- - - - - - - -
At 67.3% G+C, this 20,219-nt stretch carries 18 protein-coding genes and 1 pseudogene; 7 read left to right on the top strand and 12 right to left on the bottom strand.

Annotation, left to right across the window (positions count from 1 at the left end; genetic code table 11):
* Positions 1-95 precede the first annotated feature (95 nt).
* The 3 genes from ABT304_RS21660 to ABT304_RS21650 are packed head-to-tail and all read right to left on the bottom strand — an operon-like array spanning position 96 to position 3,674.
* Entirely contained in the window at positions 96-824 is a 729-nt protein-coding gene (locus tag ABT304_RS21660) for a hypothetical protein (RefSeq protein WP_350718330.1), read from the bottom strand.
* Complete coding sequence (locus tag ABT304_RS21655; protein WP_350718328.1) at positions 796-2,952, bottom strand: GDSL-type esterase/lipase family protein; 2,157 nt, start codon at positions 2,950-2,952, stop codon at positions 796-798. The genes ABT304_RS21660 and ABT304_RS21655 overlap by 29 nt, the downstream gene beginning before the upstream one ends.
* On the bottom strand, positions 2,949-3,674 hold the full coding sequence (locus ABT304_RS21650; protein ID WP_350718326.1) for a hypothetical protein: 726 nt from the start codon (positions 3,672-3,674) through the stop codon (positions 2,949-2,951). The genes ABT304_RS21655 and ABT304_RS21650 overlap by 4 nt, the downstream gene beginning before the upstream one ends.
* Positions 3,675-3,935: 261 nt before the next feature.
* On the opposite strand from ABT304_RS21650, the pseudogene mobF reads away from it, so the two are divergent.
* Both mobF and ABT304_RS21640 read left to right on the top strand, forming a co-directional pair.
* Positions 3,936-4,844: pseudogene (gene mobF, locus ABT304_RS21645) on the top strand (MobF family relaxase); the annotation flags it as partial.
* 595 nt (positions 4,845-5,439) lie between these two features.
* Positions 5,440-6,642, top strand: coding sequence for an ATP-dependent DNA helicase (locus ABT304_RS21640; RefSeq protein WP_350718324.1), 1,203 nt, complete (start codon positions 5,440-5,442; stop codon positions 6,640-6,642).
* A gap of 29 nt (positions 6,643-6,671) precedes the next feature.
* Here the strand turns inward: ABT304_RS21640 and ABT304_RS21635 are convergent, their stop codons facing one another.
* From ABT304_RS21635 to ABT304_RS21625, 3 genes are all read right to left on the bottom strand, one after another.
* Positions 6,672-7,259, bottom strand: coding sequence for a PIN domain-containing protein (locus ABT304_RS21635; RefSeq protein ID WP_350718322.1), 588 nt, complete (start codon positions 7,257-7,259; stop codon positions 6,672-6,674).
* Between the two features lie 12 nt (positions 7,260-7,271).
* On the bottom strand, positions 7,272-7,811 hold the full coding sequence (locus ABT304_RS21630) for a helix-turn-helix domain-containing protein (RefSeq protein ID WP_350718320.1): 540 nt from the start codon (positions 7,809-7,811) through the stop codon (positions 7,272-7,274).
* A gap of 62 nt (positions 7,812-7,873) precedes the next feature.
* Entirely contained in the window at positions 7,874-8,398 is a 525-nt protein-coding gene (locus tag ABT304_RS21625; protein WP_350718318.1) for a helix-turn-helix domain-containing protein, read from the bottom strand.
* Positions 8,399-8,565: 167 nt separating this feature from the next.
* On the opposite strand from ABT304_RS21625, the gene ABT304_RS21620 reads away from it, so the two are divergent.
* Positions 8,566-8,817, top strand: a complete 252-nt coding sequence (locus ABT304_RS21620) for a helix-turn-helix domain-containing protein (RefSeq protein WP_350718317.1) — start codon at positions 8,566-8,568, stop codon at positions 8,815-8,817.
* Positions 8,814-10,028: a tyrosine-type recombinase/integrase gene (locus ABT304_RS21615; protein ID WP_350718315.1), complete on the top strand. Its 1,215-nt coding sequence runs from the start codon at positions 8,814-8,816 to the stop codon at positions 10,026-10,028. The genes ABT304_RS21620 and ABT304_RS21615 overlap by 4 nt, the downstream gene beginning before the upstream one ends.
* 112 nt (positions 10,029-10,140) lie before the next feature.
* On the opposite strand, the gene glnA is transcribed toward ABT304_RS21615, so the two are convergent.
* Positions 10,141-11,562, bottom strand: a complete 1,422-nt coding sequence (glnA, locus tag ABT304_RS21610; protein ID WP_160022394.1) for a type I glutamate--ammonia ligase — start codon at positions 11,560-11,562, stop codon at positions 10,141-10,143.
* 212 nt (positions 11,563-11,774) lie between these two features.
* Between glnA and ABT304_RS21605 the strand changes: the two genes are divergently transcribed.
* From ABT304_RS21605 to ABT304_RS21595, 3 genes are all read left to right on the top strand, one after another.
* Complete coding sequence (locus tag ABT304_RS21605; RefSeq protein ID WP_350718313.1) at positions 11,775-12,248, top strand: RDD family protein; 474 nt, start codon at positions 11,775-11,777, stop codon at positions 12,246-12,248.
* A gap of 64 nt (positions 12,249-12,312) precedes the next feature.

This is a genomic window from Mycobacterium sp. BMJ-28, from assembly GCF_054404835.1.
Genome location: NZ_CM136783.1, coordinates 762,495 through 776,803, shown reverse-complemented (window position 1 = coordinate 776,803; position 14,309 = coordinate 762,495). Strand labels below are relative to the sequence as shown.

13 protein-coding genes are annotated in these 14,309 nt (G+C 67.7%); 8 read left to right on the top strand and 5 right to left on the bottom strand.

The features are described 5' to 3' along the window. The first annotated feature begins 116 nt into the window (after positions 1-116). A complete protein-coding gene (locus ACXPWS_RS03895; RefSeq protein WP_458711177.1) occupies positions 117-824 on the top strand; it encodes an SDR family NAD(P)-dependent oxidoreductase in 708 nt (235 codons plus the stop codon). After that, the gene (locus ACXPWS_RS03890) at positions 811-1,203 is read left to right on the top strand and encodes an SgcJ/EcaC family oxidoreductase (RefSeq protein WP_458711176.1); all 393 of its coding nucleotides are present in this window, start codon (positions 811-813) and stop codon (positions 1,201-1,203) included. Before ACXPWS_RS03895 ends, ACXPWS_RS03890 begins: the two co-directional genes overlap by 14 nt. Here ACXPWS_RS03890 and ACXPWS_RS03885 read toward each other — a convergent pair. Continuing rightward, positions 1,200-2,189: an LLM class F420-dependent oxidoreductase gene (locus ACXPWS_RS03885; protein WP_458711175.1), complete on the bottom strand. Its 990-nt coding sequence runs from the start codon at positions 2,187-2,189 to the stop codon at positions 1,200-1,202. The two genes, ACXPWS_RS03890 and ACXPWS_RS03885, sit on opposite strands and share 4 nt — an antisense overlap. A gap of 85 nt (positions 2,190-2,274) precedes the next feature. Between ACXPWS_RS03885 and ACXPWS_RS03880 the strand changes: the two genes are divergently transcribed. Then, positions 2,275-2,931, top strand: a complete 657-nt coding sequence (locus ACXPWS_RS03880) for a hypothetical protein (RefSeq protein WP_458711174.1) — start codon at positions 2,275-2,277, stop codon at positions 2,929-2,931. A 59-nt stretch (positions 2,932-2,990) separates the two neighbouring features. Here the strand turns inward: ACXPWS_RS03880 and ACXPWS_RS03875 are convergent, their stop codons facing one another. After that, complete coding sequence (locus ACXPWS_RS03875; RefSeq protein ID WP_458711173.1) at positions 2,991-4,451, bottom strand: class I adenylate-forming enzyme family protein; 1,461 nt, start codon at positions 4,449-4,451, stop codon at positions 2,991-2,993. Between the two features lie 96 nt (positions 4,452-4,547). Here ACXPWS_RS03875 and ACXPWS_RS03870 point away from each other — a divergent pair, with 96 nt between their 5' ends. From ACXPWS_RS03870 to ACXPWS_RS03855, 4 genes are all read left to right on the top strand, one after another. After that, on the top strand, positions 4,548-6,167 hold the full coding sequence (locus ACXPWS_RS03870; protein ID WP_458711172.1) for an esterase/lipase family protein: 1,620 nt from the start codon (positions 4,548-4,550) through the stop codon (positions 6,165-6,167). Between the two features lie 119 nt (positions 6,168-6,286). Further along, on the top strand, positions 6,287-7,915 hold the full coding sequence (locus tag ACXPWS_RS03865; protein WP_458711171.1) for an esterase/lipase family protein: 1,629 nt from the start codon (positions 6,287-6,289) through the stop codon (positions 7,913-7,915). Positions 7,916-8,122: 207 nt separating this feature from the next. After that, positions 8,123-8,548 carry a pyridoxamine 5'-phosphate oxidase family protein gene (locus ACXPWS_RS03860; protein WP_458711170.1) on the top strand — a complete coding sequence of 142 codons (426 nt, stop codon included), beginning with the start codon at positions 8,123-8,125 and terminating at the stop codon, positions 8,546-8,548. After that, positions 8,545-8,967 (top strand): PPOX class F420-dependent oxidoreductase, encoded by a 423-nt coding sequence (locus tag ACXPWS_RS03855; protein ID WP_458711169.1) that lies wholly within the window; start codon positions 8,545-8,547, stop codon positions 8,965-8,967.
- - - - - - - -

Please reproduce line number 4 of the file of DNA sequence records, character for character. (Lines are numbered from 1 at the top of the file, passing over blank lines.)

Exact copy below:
* The 3 genes from ABT304_RS21660 to ABT304_RS21650 are packed head-to-tail and all read right to left on the bottom strand — an operon-like array spanning position 96 to position 3,674.